How one decision can help you retire faster

This is a guest post by Dee Bauer from SmallHouseLife.com, where she shares information about abundant living in small spaces.

Do you sometimes wonder if you'll ever be financially stable enough to retire? Or maybe it's not so much about retirement as it is about financial independence. Personally, I don't want to wait until I'm in my 60s to enjoy financial freedom and extended leisure time!

As a result of one decision, my husband and I took a giant leap toward our “independence day,” as we like to call it. In sharing our story, maybe you, too, will feel inclined to take this unconventional step toward a brighter financial future.

What did we do? We downsized our home. What's really amazing is that we had just completed building our gorgeous dream home when we made the decision to downsize. Talk about bad timing! And it took us two years to sell because the real estate market had gone south.

Note: It's usually a good idea to live in a home at least two years anyway, so you don't have to pay taxes on the profit. Consult your CPA about this.

Could downsizing be for you? In a world where most people tend to live beyond their means, it's not exactly a popular choice. Here is how my husband and I came to the decision.

1. We discussed what we wanted most in our lives.

The first step is to clearly define what is most important to you. My husband tends to think in terms of how much things cost. I'll bring up an idea, and he'll say, “but that will cost such and such.” To which I inevitably reply, “but, if money was no object, what would we want?”

I believe you can't get to the heart of what's most important in life unless you first remove the barriers. Unfortunately money can be a roadblock if we let it, so I like to remove it while brainstorming. If we had allowed money to be an obstacle, we never would have achieved our goal because we would have said, “We can't afford it.”

So take the time to find out what you want, then try and figure out how to get it.

We put our heads together for several months, trying not to get caught up in the”what ifs” or the “we cant's.” After many heart-to-heart talks, the desire that resonated the loudest for both of us was financial independence.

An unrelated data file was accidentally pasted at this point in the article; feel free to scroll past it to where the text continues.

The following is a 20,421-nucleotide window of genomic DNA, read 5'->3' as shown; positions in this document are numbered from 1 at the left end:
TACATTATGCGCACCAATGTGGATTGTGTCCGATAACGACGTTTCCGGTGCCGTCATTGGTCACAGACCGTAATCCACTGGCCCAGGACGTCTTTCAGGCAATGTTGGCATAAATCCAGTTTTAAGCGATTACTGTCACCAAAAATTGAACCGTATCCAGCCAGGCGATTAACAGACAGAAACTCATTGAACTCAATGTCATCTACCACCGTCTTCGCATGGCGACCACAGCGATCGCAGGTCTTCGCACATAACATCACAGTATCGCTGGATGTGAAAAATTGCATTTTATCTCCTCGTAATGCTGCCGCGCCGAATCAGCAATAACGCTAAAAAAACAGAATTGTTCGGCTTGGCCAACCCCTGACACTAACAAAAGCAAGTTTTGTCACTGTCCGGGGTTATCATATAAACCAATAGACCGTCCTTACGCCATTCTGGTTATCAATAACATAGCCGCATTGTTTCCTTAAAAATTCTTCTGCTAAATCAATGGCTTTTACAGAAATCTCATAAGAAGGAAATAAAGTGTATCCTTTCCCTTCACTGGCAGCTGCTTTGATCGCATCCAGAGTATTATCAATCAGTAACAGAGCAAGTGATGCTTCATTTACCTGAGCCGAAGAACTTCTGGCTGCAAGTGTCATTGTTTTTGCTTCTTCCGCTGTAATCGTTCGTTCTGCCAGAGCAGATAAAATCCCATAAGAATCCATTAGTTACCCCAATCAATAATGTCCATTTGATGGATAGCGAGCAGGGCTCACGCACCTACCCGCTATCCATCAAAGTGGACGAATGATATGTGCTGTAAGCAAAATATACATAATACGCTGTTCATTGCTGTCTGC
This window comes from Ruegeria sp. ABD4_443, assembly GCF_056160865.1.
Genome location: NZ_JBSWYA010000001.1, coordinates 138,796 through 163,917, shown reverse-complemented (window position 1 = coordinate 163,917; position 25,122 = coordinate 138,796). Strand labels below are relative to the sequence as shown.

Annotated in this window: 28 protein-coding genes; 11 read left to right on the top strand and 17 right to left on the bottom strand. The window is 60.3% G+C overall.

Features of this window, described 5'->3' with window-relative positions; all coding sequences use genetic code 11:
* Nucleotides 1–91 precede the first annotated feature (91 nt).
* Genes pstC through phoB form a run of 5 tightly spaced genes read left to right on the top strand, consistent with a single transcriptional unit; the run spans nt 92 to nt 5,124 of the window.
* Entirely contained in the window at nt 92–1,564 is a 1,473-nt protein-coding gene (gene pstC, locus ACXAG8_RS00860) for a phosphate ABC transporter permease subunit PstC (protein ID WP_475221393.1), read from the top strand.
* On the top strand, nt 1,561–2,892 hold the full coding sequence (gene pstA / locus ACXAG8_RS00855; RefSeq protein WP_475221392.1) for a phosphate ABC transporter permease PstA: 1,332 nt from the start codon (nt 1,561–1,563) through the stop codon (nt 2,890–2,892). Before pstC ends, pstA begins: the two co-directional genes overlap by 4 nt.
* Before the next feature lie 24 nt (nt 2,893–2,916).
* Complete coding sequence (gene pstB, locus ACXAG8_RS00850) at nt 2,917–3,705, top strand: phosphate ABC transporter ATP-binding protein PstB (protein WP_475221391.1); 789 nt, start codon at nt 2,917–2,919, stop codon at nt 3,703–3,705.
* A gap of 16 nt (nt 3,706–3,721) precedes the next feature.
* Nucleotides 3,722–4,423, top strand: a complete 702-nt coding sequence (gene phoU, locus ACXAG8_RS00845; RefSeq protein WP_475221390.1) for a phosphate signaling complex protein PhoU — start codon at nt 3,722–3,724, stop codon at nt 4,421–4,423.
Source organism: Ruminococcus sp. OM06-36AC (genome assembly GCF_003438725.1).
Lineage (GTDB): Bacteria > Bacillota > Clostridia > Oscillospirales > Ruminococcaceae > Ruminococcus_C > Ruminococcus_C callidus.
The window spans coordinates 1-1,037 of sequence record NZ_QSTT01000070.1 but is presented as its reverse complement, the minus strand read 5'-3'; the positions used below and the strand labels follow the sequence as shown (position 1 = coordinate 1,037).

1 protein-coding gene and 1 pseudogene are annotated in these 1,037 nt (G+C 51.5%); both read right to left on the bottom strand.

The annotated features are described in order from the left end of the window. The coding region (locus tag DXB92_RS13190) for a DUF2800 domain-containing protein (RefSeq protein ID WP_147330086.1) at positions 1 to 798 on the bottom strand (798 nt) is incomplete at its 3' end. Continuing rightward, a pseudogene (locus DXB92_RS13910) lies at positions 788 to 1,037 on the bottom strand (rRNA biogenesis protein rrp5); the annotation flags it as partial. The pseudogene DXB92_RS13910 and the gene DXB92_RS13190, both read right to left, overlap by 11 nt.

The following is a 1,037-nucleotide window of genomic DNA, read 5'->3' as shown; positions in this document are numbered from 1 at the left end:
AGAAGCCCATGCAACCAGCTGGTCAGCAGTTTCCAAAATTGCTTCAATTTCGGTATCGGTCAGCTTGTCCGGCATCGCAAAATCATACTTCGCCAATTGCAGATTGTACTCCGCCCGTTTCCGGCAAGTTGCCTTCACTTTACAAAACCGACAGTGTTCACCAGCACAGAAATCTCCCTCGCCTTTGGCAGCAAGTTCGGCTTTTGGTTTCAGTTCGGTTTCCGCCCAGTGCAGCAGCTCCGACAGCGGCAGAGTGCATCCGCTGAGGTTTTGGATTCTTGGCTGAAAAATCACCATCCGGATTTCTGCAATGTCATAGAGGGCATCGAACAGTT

Oh, great! But how to get there?

2. Once we were clear on our heart's desire, we started planning.

Without a plan, a goal is only a dream or a wish. Here's what we noticed almost immediately: if financial independence had just become our number one priority, then what were we doing with a big, shiny new mortgage? I said, “Sell the house!” But my husband resisted at first. We build houses for a living and he thought it looked better for our business if we lived in an amazing house. There's probably some truth to that, but we had made our decision, so now the focus was how to bring it to fruition.

We talked about it for weeks, mulling over different ideas to achieve our goal. There was always the option to generate extra income, but since extended free time was a close second to our desire for financial independence, neither of us wanted to do that.

Hmmm…now what? We kept circling back to the fact that if we sold our new home and downsized to a more modest house, we could greatly improve our finances and be on a fast track toward early retirement.

3. Implementing the plan and taking action.

Most of our family, neighbors, and friends thought we were crazy. Or at the least, a little weird. I mean who gives up a beautiful new home like that? Especially right after it was built.

But we were ready. We were clear about what we wanted, as well as the course of action to achieve it.

If you think downsizing might be a possibility for you, be sure to also consider all the financial perks it can bring. A smaller mortgage payment (or possibly no mortgage at all) is only one of the many financial benefits. Typically you'll pay less in taxes and insurance, along with less cost for upkeep and maintenance. It can really add up and make quite a difference in your bottom line.

I'd love to hear your thoughts on this. Is downsizing something you'd consider? If so, what would keep you from doing it?

More about...Retirement, Home & Garden